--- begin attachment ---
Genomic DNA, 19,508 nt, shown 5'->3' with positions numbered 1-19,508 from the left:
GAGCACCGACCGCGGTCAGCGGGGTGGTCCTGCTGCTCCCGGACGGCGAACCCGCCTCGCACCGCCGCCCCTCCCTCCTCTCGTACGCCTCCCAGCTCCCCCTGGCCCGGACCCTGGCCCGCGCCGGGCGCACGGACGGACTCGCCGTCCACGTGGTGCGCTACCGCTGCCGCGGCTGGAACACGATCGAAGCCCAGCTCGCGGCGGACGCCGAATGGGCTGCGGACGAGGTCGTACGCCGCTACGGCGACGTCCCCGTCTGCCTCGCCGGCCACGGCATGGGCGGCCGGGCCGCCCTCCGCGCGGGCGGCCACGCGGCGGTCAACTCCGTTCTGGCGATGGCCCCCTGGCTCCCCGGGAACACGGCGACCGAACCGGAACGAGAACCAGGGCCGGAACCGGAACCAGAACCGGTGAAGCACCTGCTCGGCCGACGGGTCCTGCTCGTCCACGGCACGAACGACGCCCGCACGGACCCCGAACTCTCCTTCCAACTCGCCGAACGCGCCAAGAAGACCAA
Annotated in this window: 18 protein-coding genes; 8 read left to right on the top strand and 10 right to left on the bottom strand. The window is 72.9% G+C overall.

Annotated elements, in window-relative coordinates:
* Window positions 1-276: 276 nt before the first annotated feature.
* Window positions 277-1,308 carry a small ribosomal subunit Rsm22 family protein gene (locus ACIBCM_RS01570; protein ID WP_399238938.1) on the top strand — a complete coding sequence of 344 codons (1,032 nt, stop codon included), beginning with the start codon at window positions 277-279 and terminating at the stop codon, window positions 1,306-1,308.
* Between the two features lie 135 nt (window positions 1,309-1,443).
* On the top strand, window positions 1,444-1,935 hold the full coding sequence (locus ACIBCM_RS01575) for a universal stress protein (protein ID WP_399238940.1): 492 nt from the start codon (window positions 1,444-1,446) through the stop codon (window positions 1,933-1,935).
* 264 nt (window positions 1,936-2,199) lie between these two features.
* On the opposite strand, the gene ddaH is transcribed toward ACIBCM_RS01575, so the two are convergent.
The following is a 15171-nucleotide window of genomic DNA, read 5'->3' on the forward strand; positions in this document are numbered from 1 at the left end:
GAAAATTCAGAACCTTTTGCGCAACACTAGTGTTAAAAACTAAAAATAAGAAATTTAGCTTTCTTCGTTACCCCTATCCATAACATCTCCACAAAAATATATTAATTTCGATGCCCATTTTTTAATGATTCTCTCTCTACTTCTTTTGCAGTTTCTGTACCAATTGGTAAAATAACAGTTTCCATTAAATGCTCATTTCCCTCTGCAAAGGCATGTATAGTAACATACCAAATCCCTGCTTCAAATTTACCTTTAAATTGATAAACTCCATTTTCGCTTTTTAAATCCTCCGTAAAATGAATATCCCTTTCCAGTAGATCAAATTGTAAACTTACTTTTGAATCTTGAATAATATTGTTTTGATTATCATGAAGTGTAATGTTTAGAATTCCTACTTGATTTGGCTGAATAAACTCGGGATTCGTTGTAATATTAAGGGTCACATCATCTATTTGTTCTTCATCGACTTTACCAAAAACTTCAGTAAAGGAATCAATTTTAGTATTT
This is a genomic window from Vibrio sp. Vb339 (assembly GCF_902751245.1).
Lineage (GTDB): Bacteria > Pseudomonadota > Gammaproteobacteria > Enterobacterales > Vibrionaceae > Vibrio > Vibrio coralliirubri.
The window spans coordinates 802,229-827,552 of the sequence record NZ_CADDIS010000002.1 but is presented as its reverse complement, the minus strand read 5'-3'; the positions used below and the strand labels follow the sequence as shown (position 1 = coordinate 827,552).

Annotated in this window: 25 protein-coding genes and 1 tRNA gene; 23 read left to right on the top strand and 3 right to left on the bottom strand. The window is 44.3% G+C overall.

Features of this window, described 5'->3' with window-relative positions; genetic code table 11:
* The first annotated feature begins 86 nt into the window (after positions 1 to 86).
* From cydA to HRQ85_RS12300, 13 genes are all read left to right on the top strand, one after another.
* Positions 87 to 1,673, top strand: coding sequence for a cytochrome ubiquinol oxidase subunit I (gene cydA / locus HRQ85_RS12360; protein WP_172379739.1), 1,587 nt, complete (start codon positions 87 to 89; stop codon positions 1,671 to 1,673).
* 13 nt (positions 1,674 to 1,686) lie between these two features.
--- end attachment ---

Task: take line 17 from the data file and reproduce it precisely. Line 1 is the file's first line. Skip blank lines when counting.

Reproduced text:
Features of this window, described 5'->3' with window-relative positions; genetic code table 11: